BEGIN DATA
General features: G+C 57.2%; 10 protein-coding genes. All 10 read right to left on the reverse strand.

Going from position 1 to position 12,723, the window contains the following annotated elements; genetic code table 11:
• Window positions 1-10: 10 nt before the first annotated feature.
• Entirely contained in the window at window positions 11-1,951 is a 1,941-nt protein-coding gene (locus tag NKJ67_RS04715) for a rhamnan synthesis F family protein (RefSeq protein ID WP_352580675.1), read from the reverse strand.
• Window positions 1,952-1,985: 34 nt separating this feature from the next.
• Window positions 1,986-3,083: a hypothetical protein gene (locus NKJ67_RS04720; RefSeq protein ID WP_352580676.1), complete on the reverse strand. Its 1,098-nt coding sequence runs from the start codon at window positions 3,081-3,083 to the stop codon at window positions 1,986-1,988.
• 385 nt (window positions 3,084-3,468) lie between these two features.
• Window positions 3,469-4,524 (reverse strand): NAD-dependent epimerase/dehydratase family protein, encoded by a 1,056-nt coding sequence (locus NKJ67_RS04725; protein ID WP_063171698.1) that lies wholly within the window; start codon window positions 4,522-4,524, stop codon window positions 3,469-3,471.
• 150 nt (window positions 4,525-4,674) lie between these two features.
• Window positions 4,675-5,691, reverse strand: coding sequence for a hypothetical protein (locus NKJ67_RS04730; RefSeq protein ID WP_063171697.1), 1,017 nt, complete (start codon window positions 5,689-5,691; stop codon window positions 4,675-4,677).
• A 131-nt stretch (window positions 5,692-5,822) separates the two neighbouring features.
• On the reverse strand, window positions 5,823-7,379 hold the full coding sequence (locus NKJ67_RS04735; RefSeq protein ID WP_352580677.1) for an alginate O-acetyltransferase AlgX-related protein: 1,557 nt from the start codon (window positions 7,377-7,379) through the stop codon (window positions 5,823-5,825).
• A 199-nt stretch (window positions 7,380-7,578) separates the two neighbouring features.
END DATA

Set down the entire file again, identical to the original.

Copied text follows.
General features: G+C 57.2%; 10 protein-coding genes. All 10 read right to left on the reverse strand.

Going from position 1 to position 12,723, the window contains the following annotated elements; genetic code table 11:
• Window positions 1-10: 10 nt before the first annotated feature.
• Entirely contained in the window at window positions 11-1,951 is a 1,941-nt protein-coding gene (locus tag NKJ67_RS04715) for a rhamnan synthesis F family protein (RefSeq protein ID WP_352580675.1), read from the reverse strand.
• Window positions 1,952-1,985: 34 nt separating this feature from the next.
• Window positions 1,986-3,083: a hypothetical protein gene (locus NKJ67_RS04720; RefSeq protein ID WP_352580676.1), complete on the reverse strand. Its 1,098-nt coding sequence runs from the start codon at window positions 3,081-3,083 to the stop codon at window positions 1,986-1,988.
• 385 nt (window positions 3,084-3,468) lie between these two features.
• Window positions 3,469-4,524 (reverse strand): NAD-dependent epimerase/dehydratase family protein, encoded by a 1,056-nt coding sequence (locus NKJ67_RS04725; protein ID WP_063171698.1) that lies wholly within the window; start codon window positions 4,522-4,524, stop codon window positions 3,469-3,471.
• 150 nt (window positions 4,525-4,674) lie between these two features.
• Window positions 4,675-5,691, reverse strand: coding sequence for a hypothetical protein (locus NKJ67_RS04730; RefSeq protein ID WP_063171697.1), 1,017 nt, complete (start codon window positions 5,689-5,691; stop codon window positions 4,675-4,677).
• A 131-nt stretch (window positions 5,692-5,822) separates the two neighbouring features.
• On the reverse strand, window positions 5,823-7,379 hold the full coding sequence (locus NKJ67_RS04735; RefSeq protein ID WP_352580677.1) for an alginate O-acetyltransferase AlgX-related protein: 1,557 nt from the start codon (window positions 7,377-7,379) through the stop codon (window positions 5,823-5,825).
• A 199-nt stretch (window positions 7,380-7,578) separates the two neighbouring features.